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Officials return 'exhausted' wayward sea lion to Columbia River

Officials return 'exhausted' wayward sea lion to Columbia River

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A wayward Stellar sea lion was returned to the Columbia River Sunday afternoon after she was spotted on a country road about three miles west of the Cowlitz River and Castle Rock on Saturday evening.

Although she was “exhausted,” the hulking marine mammal “charged many times” and growled loudly at responding officials as they tried to corral her on Garlock Road, Cowlitz County Sheriff’s Sergeant Corey Huffine said Monday.

“Luckily it doesn’t have claws or anything like that,” Huffine said. “We just had to watch out for the mouth.”

People nearby began reporting the sea lion at about 8 p.m. Saturday night, Huffine said.

“It was crazy,” Garlock Road resident Rodger Vinton, a retired Longview Fibre Co. millwright, said Monday. He said he’d never seen such a sight in his 50 years living on the isolated rural road.

Although it’s unclear how the sea lion made it so far from water, Huffine said deputies believe she may have come up the Cowlitz River and Delameter Creek until the water eventually became too shallow.

Vinton speculates the animal made it up a small creek off Delameter Creek, and that it would have had to climb up some steep terrain to get to his neighborhood near the intersection of Garlock and Hazel Dell Road.

Saturday night, “people were trying to get pictures. The only time (she) was aggressive is if they got too close. ... (She) lunged at them several times,” Vinton said.

When he and his wife drove to church Sunday morning, Vinton said, the sea lion was in the road. They drove around her and “(she) kind of pointed (her) nose straight up as if to say, ‘What’s going on?’ “ Vinton said.

Huffine said the sea lion “was exhausted. It had walked a long way. A 600-pound sea lion isn’t made for walking on the road.”

But the pinniped was not in the mood to be moved.

Stellar sea lions are bigger and more aggressive than the far more abundant California sea lion, Fish and Wildlife Sergeant Patrick Anderson said. And females are even more aggressive than the males.

Officials discussed tranquilizing the animal, Anderson said. But they only had darts on hand for deer and elk.

“If you overdose it you’ll kill it, and if you underdose it, it just doesn’t work,” Anderson said. “We’d probably have to shoot four or five darts at it. Based on size and body composition, we just didn’t have the tools.”

And regardless, the hide of the sea lion may simply have been too thick for the darts to reach its bloodstream, Anderson said.

So officials from the sheriff’s office, Fish and Wildlife and the Cowlitz County Humane Society used large wooden boards to pen the sea lion in and corral her into a trailer provided by wildlife officials Sunday.The sea lion had gone into someone’s driveway, Huffine said, so officials smacked the ground nearby and tapped the sea lion with a long stick to prod her toward the truck.

“You can’t do that with feet or hands, (because) she’s liable to just bite you,” Anderson said. “We’ve all seen the video of a seal or sea lion coming up with a fish in their mouth. ... Imagine if that was your arm in its mouth, and it decided to give you a toss. It’s going to absolutely destroy you. … Your body weight is going, she’s gonna shift and twist, and it’s just going to turn your arm into Swiss cheese, probably rip it apart.”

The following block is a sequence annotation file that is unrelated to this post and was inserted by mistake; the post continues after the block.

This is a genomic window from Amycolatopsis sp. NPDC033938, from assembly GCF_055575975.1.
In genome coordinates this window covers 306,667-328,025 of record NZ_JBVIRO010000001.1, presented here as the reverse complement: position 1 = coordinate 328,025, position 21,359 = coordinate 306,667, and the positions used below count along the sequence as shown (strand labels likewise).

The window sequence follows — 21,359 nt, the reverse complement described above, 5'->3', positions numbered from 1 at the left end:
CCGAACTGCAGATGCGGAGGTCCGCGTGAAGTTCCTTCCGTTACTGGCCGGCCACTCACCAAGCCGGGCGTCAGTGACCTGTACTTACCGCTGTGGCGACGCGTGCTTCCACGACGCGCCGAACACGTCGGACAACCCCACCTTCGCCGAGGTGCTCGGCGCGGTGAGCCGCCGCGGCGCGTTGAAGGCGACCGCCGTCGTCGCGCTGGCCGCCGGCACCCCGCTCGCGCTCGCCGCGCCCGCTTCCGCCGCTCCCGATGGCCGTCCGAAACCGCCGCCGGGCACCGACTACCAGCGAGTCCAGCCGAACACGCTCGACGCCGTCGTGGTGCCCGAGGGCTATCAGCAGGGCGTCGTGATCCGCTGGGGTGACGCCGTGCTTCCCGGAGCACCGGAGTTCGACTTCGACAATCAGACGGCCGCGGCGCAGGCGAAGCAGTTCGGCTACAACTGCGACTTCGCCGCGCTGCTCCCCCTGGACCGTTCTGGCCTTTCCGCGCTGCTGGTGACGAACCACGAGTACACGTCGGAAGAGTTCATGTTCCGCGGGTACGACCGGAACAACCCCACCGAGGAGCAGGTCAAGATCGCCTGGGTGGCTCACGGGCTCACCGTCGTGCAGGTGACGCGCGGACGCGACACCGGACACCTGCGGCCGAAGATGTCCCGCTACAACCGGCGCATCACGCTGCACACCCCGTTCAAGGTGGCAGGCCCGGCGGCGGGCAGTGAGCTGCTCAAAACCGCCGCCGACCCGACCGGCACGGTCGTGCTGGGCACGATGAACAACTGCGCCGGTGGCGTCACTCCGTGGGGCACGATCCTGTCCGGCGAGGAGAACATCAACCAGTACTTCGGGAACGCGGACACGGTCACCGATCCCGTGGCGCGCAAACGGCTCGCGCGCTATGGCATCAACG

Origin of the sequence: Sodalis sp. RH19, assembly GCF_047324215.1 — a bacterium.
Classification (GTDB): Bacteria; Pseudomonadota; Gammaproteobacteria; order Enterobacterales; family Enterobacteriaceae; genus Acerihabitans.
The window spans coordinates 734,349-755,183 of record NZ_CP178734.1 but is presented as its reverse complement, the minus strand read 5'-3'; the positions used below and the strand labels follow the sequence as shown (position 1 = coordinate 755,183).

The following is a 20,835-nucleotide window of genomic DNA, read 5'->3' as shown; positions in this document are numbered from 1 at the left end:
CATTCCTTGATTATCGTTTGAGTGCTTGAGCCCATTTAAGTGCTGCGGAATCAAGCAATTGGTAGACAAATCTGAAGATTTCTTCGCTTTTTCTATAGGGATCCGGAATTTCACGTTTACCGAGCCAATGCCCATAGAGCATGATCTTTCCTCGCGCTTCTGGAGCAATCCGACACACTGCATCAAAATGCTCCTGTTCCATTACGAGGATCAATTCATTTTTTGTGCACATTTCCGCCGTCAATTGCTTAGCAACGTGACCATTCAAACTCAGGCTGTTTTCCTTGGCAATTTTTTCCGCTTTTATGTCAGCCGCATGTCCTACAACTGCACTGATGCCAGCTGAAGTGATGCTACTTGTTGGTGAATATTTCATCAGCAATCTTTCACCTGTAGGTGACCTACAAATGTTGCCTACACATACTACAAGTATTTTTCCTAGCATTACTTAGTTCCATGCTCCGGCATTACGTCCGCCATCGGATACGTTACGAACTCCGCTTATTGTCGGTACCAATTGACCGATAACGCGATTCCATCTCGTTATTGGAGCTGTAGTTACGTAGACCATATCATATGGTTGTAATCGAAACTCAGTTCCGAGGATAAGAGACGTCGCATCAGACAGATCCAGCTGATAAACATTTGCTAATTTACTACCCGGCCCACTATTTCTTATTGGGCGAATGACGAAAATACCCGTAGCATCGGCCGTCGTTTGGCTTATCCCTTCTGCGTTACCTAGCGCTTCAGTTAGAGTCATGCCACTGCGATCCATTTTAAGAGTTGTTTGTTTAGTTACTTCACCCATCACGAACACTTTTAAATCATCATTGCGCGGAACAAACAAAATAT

After capturing the sea lion, officials released her into the Columbia River at the Willow Grove Boat Launch Sunday afternoon, Huffine said.Had the capture been unsuccessful, WDFW officers were given permission by the local National Oceanic and Atmospheric Administration office to euthanize the sea lion, Anderson said.

It’s not uncommon to see seals and sea lions far up the Cowlitz River near Castle Rock during the smelt run, but none has ever been reported in the middle of a wooded, rural road so far from the river before.

Anderson said the sea lion likely got lost chasing after this year’s robust smelt run.

“That smelt run is so big that there’s fish in every little creek and offshoot of the Cowlitz,” Anderson said. “I think she just followed fish, and she got sidetracked or turned around as to where she was.”

In his 28 years at the sheriff’s office, Huffine has dealt with “cows, horses, dogs, peacocks and even some emus,” but this was the first time he’s responded to a sea lion on land.

Complaints about exploding sea lion and seal populations, and their impact on threatened fish stocks, have been growing for a couple decades. Stellar lions, on the other hand, are considered “near threatened” by the International Union for Conservation of Nature.

Stellar Sea Lions range across the entire North Pacific region, from Asia down to the U.S. Coast. The western population (from Alaska to Japan) is listed as endangered. However, the “eastern” population (the portion off the U.S. mainland and British Columbian coasts) has been growing steadily in the past three decades, and the National Marine Fisheries Service has proposed removing it from the Endangered Species Act List.

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